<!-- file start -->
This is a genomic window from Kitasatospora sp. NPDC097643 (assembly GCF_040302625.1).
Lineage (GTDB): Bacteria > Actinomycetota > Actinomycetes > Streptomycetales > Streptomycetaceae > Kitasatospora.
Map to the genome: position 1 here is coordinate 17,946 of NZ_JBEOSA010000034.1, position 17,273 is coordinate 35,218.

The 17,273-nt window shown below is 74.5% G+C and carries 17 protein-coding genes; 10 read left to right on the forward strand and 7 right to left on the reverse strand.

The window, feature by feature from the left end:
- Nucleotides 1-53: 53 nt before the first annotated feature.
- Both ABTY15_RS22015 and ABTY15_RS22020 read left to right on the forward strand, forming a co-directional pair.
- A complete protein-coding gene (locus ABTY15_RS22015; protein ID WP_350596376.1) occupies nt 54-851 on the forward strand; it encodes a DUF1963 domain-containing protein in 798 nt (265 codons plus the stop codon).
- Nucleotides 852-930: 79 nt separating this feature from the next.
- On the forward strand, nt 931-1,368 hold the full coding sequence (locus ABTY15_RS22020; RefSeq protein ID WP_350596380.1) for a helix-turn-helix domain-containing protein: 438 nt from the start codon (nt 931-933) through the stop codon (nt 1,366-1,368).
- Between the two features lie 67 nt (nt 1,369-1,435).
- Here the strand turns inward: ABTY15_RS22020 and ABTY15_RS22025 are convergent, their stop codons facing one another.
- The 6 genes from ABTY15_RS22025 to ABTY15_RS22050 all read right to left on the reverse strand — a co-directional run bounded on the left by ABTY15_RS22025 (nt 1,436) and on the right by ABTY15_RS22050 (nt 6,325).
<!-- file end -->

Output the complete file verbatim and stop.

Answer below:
This is a genomic window from Kitasatospora sp. NPDC097643 (assembly GCF_040302625.1).
Lineage (GTDB): Bacteria > Actinomycetota > Actinomycetes > Streptomycetales > Streptomycetaceae > Kitasatospora.
Map to the genome: position 1 here is coordinate 17,946 of NZ_JBEOSA010000034.1, position 17,273 is coordinate 35,218.

The 17,273-nt window shown below is 74.5% G+C and carries 17 protein-coding genes; 10 read left to right on the forward strand and 7 right to left on the reverse strand.

The window, feature by feature from the left end:
- Nucleotides 1-53: 53 nt before the first annotated feature.
- Both ABTY15_RS22015 and ABTY15_RS22020 read left to right on the forward strand, forming a co-directional pair.
- A complete protein-coding gene (locus ABTY15_RS22015; protein ID WP_350596376.1) occupies nt 54-851 on the forward strand; it encodes a DUF1963 domain-containing protein in 798 nt (265 codons plus the stop codon).
- Nucleotides 852-930: 79 nt separating this feature from the next.
- On the forward strand, nt 931-1,368 hold the full coding sequence (locus ABTY15_RS22020; RefSeq protein ID WP_350596380.1) for a helix-turn-helix domain-containing protein: 438 nt from the start codon (nt 931-933) through the stop codon (nt 1,366-1,368).
- Between the two features lie 67 nt (nt 1,369-1,435).
- Here the strand turns inward: ABTY15_RS22020 and ABTY15_RS22025 are convergent, their stop codons facing one another.
- The 6 genes from ABTY15_RS22025 to ABTY15_RS22050 all read right to left on the reverse strand — a co-directional run bounded on the left by ABTY15_RS22025 (nt 1,436) and on the right by ABTY15_RS22050 (nt 6,325).